But looking solely to the powerful lobbies of the evangelical leadership and Catholic hierarchy as a barometer of “people of faith” is misleading. That evangelical groups and the Catholic bishops might hold up immigration reform over the UAFA “angers me,” said the Rev. Kevin Goodman, Associate Dean of the Saint James Cathedral in Chicago. Goodman is an Episcopal priest whose partner of 11 years is an undocumented immigrant who faces possible deportation if the UAFA isn’t passed. “Immigration reform is a matter of justice and that we’re willing to sacrifice justice because we disapprove or we don’t see how God works in the lives of people we don’t understand goes against everything Scripture teaches us,” Goodman said.
Although Protestant support from the UAFA comes from mainline denominations rather than evangelicals, Catholics opposing the bishops’ position are beginning to take a more public stand. “It is certainly evident from Immigration Equality’s case load, and the families we work with, however, that the Catholic people, and many Catholic leaders at the local level, embrace far different—and more compassionate—views on this issue than the Conference of Catholic Bishops,” said Steve Ralls, the group’s communications director.
Fr. Joseph Palacios, a sociology professor at Georgetown University, is working to launch the group Catholics for Equality next month, which will support the UAFA. “Catholics as a religious body are the most progressive in terms of LGBT issues and we want to be the contrary voice to the official church and to help these Catholics see their social justice tradition and family life as [being] as important as anything coming from the bishops,” said Palacios. Noting that Catholics have experienced religious discrimination, he added, “we should be the group that thinks through aligning ourselves with [the] marginal and alienated and to see how Jesus would approach people themselves.”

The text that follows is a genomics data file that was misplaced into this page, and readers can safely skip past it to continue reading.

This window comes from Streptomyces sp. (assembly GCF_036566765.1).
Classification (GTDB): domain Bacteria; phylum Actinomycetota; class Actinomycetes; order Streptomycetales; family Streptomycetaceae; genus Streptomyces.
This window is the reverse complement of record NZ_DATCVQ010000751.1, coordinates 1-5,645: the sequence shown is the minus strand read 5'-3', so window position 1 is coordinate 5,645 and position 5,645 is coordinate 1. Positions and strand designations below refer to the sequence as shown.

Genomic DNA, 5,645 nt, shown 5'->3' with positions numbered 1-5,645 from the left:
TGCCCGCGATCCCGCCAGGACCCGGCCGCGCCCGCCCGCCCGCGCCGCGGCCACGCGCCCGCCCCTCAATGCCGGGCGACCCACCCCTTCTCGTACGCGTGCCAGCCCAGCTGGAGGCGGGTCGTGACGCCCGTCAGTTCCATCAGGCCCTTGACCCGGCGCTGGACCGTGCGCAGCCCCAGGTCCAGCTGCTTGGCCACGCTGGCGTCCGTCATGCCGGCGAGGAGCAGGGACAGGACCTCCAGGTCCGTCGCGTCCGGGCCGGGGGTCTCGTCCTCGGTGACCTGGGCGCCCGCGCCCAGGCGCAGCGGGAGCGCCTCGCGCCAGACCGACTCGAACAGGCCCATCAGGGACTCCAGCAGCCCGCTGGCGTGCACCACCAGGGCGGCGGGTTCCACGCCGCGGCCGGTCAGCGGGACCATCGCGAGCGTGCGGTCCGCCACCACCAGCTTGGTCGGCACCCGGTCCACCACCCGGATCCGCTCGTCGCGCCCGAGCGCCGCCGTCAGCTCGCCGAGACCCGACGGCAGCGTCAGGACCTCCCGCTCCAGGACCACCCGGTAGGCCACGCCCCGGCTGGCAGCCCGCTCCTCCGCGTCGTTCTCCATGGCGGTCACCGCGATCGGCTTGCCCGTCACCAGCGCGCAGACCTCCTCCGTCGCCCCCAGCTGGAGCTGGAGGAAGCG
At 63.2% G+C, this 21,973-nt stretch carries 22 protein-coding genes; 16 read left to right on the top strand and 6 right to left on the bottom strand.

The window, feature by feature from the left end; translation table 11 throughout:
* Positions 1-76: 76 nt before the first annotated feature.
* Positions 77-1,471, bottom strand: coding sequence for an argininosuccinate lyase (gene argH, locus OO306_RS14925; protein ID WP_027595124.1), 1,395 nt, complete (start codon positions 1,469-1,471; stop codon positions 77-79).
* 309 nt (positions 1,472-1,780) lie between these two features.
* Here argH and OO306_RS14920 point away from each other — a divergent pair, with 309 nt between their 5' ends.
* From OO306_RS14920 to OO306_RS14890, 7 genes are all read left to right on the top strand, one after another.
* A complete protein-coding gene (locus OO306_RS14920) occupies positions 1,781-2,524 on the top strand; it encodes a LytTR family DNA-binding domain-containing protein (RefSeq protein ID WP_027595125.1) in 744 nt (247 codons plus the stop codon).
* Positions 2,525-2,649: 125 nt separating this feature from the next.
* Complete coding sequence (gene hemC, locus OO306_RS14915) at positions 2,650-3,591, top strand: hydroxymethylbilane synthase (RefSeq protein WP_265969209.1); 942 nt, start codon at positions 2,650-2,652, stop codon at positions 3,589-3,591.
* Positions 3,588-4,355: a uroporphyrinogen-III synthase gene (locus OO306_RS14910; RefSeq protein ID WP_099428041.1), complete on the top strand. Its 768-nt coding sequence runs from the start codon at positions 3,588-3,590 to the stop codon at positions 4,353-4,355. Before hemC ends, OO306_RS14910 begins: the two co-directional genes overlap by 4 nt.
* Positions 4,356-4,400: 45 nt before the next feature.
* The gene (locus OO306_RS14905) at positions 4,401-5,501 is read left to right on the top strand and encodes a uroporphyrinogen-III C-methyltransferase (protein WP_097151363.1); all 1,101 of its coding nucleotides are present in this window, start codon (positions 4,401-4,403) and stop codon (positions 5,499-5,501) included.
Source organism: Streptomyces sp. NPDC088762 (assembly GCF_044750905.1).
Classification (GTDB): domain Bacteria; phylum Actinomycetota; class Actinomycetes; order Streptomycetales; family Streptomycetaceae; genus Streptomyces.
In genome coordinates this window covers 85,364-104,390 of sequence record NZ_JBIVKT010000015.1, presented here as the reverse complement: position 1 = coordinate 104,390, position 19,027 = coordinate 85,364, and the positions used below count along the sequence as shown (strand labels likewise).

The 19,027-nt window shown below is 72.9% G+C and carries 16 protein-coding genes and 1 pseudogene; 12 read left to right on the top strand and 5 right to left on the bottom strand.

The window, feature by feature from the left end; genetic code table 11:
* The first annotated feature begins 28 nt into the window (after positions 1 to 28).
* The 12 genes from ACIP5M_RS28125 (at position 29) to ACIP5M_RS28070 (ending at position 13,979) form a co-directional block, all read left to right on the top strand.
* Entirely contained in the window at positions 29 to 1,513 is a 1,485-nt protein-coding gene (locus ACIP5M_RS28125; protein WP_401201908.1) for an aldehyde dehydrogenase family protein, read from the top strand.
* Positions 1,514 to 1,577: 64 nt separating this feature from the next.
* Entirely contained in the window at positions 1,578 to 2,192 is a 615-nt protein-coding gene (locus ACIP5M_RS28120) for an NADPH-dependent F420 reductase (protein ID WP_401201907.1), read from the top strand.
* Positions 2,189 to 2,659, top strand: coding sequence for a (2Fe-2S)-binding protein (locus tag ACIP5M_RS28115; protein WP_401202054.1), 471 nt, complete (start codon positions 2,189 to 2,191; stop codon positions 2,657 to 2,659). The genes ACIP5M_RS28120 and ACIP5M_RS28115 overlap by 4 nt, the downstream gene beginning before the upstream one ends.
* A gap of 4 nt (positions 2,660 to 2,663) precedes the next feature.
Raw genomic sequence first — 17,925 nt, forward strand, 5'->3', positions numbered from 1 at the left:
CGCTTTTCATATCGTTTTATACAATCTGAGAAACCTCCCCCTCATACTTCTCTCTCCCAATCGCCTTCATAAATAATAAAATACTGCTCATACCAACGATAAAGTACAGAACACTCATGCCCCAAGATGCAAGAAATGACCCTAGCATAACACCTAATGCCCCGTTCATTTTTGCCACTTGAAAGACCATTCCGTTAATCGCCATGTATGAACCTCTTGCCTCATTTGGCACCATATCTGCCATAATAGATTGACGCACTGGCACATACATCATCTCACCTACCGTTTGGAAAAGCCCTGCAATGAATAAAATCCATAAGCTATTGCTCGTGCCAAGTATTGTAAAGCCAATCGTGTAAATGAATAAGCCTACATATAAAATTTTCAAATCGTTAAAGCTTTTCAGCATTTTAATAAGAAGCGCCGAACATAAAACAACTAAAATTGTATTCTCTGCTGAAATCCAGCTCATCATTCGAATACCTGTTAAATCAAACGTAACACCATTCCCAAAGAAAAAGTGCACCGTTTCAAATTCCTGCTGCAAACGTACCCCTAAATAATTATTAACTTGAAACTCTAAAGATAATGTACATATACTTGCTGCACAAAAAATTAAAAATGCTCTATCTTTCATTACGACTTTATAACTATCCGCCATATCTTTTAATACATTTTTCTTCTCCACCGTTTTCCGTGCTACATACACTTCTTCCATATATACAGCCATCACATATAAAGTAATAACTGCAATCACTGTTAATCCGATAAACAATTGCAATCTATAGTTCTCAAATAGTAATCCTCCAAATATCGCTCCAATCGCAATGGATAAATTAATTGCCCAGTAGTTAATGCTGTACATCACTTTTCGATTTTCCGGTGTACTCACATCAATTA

Some Catholic bi-national couples do receive support from their parishes. Shirley Constantino Tan lives in Pacifica, California, with her partner Jaylynn Mercado, who is a US citizen, and their two teenage sons, both US citizens. Tan fled her native Philippines in 1991, seeking political asylum after her family was victimized by violence stemming from a family dispute over an inheritance; a cousin murdered her sister and mother and shot Tan in the head. Tan and Mercado have been together for 24 years and, she said, welcomed in their Catholic Church where they are active members. “We didn’t feel any kind of rejection in our parish community,” said Tan.
After Tan exhausted her asylum appeals and was facing possible deportation last year, Sen. Dianne Feinstein introduced, and succeeded in passing, a private relief bill on her behalf; it would have to be renewed each year if Tan is to avoid deportation. In support of the bill, her priest, Fr. Piers M. Lahey of the Church of the Good Shepherd, wrote a letter to Feinstein which was entered into the Congressional Record. Lahey described Tan and Mercado as “wonderful Christian partners, parents, role models for their two boys, and, as Scripture says, ‘living stones’ helping to form and build up the Church, the Body of Christ, in today’s broken and violent world.”